Sacahuista (Microcarpa) is generally described as
a perennial subshrub or shrub or graminoid.
native to the U.S. (United States)
has its most active growth period in the
spring and summer .
Sacahuista (Microcarpa) has
gray-green foliage and
white flowers, with
a moderate amount of
conspicuous brown fruits or seeds.
The greatest bloom is usually observed in the
with fruit and seed production starting in the
spring and continuing until
not retained year to year.
Sacahuista (Microcarpa) has a
long life span relative to most other plant species and a
moderate growth rate.
At maturity, the typical
Sacahuista (Microcarpa) will reach up to
4 feet high, with a maximum height at 20 years of
Sacahuista (Microcarpa) generally appears in field collections and doesn't tend to be commercially available. It can be propagated by
It has a
slow ability to spread through seed production and the seedlings have
Note that cold stratification is
not required for seed germination and the plant cannot survive exposure to temperatures below
high tolerance to drought and restricted water conditions.
Uses of : Landscaping, Medicinal, Culinary, etc.
Ethnobotanic: Beargrass formed the stuffing or warp of Papago coiled baskets. The blades were cut off near the ground and the saw-like edges are scraped away with a knife, split in two or more sections, and bundled and stored until used. Beargrass leaves were sometimes used in Jemez Pueblo ring baskets and they were the preferred materials for other southerly Rio Grande Pueblos earlier in this century. The Pima used beargrass in their baskets. They sun-dried the leaves and then split them into four, five or six strands before using them. These materials are still being gathered today and woven into baskets. The Isleta Pueblo in New Mexico ground beargrass seeds into flour for food. They also drank a tea of boiled beargrass roots as a cure for pneumonia and rheumatism.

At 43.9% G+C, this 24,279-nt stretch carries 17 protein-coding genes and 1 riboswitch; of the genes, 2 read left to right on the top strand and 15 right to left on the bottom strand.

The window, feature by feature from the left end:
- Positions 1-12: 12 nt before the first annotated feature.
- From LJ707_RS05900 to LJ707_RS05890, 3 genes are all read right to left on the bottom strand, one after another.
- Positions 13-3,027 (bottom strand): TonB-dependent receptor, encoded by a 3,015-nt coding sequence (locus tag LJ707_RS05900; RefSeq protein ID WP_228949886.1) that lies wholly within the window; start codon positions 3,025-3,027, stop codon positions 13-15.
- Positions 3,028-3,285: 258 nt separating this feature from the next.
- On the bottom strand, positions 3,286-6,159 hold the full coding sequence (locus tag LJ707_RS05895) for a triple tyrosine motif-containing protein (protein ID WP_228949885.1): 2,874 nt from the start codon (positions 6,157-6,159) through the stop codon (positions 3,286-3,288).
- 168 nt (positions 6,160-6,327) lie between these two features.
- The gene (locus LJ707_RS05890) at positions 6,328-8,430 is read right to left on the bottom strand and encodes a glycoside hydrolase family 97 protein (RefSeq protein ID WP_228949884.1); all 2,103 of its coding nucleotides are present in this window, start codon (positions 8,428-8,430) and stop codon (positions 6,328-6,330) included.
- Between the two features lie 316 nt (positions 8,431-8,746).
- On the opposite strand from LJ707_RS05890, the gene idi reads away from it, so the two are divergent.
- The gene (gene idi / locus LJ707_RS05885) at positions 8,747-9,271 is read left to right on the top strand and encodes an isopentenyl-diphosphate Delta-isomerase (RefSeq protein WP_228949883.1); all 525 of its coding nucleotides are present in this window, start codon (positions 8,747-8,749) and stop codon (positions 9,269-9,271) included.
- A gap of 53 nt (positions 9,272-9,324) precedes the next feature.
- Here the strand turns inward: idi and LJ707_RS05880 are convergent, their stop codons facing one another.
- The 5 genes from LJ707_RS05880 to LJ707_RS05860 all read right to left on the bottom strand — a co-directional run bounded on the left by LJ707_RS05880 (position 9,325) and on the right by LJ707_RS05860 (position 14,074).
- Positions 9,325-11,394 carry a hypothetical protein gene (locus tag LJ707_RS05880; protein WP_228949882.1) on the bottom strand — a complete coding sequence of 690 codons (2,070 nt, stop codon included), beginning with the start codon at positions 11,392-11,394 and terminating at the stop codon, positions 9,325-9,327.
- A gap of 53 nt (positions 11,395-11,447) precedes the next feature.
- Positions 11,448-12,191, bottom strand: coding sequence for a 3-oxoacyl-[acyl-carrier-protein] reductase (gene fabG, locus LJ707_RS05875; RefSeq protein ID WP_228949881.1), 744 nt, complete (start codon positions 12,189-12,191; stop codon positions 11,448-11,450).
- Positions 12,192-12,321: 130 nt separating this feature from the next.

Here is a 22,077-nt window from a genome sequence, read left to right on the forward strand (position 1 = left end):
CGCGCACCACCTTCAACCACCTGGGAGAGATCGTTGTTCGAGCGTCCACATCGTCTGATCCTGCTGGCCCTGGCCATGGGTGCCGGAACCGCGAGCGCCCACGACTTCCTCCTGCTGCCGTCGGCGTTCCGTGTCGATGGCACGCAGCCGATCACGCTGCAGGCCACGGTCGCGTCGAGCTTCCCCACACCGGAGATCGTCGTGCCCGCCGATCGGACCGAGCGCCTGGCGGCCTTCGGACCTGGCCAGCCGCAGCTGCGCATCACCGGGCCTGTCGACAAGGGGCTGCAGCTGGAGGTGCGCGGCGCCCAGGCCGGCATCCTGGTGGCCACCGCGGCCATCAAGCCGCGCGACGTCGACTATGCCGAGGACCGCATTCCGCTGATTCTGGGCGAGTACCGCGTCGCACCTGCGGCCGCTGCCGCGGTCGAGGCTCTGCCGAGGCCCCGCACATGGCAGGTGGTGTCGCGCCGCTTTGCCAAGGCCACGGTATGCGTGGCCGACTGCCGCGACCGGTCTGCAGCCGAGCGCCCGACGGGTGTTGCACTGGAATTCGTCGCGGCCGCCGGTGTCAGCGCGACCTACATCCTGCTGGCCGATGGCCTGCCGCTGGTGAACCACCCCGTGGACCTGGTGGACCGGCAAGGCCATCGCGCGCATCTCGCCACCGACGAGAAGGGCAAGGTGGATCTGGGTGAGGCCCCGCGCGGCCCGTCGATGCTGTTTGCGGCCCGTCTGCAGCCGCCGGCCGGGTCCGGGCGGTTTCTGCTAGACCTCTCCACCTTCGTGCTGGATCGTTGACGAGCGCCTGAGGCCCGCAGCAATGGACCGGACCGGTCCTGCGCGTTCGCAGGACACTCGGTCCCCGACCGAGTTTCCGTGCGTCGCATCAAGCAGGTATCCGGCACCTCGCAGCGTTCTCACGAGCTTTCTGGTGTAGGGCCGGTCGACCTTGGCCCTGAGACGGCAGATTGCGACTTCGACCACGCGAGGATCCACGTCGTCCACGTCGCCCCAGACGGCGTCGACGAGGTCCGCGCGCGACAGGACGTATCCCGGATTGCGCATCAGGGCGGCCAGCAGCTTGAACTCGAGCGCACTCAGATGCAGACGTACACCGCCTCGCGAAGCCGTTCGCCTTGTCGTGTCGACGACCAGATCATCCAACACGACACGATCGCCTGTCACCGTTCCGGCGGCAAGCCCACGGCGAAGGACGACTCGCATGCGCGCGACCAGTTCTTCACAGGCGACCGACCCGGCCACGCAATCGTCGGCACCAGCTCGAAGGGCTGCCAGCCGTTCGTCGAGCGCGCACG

General: Lily Family (Liliaceae). This native, acaulescent perennial has long, narrow leaves with small teeth along their margins. The leaves are narrow--6-12 mm. wide and 6-12 dm. long. Beargrass has a dense cluster of white flowers on a long stalk, up to 2 m tall. The flowers are minute and cream-tan, and the round fruits are deeply notched at the apex. The seeds are light yellow-brown to nearly black and finely wrinkled.
Required Growing Conditions
For current distribution, please consult the Plant Profile page for this species on the PLANTS Web site.
Cultivation and Care
Adaptation: The plant is found on exposed mountainsides throughout much of Arizona, and similar elevations eastward through New Mexico into western Texas and adjacent Chihuahua and northeastern Sonora.
General: Establish the plant by seed. Plant the seeds in a flat in a nursery at a depth that is the width of the seeds. The seeds should be planted in the spring in well-drained soil with a coarse layer of sand on top and gently watered. Protect the flat from animals. Let the surface of the soil dry out between watering. If the flats are watered too often, this can cause the plants to rot. A good indicator of over-watering is that the plants wilt. Once the seedlings have leaves and are at least two inches tall with sturdiness to them, transplant them into individual pots with good drainage holes. After transplanting, put the containers in a shady area that is protected from wind and animals such as a lath house or a shady grove of trees.
After one and one-half years, plant the plants outdoors in lower elevations in mid-to-late fall or early winter. In higher elevations where the ground freezes, it is best to plant the plants when the ground thaws. After planting, water the plants and let them dry out on the surface between watering. During the rainy season, supplement with hand watering if the rains are insufficient. Plant the plants in a well-drained, well-aerated soil. Plant in partial shade, using a shade cloth or other means until well-established and then remove the shade cloth to expose the plant to full sun. Water the plant through the summer. It will be necessary to water the plant for several years until well established. In areas without summer rainfall, continue to water the plant in summer throughout the life of the plant.
General Upkeep and Control
If the plant begins to have an unkempt matted appearance, prune it back in late winter or early spring after the danger of frost is past.
Source: USDA, NRCS, PLANTS Database, plants.usda.gov.
National Plant Data Center, Baton Rouge, LA 70874-4490 USA